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Puddings and fish weir

In geographical terms the River Lea holds a leading position in east London’s development. The river was a power source, a communication corridor and the focus of important industries.

Water mills and fish weirs existed on the River Lea since medieval times and street names such as Pudding Mill Lane still reflect this. Animal droves from Essex also ended here and that spawned numerous animal processing industries that produced, by 1856, stenches that “cannot be described or even imagined”.

Discoveries during excavation for the Pudding Mill Lane portal produced evidence for an earlier industry. Several rows of timber posts infilled with wattle frames were found. They possibly represent the remains of fish weirs or revetments for a mill race.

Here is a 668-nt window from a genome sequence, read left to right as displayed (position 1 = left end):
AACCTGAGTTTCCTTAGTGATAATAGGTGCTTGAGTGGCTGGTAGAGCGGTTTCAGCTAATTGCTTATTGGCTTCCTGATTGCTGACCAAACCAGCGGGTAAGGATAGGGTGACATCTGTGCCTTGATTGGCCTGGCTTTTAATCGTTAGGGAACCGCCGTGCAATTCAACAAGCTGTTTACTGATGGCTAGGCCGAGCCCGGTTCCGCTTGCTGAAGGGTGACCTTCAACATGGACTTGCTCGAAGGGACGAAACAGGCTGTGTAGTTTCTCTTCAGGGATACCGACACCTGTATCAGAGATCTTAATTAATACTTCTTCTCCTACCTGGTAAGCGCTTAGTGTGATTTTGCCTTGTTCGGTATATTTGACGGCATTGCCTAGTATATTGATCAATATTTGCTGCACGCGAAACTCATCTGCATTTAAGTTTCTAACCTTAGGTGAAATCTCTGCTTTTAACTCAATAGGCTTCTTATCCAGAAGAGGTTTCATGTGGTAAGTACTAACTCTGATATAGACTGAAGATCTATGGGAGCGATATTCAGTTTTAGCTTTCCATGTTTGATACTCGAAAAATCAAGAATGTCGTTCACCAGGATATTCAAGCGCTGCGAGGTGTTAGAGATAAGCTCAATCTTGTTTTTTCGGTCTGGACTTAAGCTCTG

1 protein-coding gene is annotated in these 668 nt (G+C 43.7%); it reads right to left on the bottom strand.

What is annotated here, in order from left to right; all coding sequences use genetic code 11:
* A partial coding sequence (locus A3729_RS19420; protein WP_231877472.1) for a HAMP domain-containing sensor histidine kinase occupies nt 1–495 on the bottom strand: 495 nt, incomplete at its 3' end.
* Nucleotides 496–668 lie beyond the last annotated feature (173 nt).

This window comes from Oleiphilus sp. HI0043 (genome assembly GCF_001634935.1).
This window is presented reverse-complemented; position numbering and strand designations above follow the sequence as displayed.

Radiocarbon dating tells us that the structures were established by the mid-15th century, but perhaps they did not last long. Fish weirs had been a problem for other river users for centuries. Historic records of 1571 tell us that barge owners petitioned the City of London to allow removal of weirs from the river as their numbers were seriously impeding navigation.

Water mills are structures that use waterwheels or turbines to drive a gearing mechanism to roll, grind or mill products such as flour, wood, textile or metal.

A fish weir  is a barrier placed in tidal waters to obstruct the passage of fish.

The  Magna Carta (AD1215) 
“All fish-weirs are in future to be entirely removed from the Thames and the Medway, and throughout the whole of England, except on the sea-coast”

A mill race is a channel that carries a swift current of water which drives a mill wheel.

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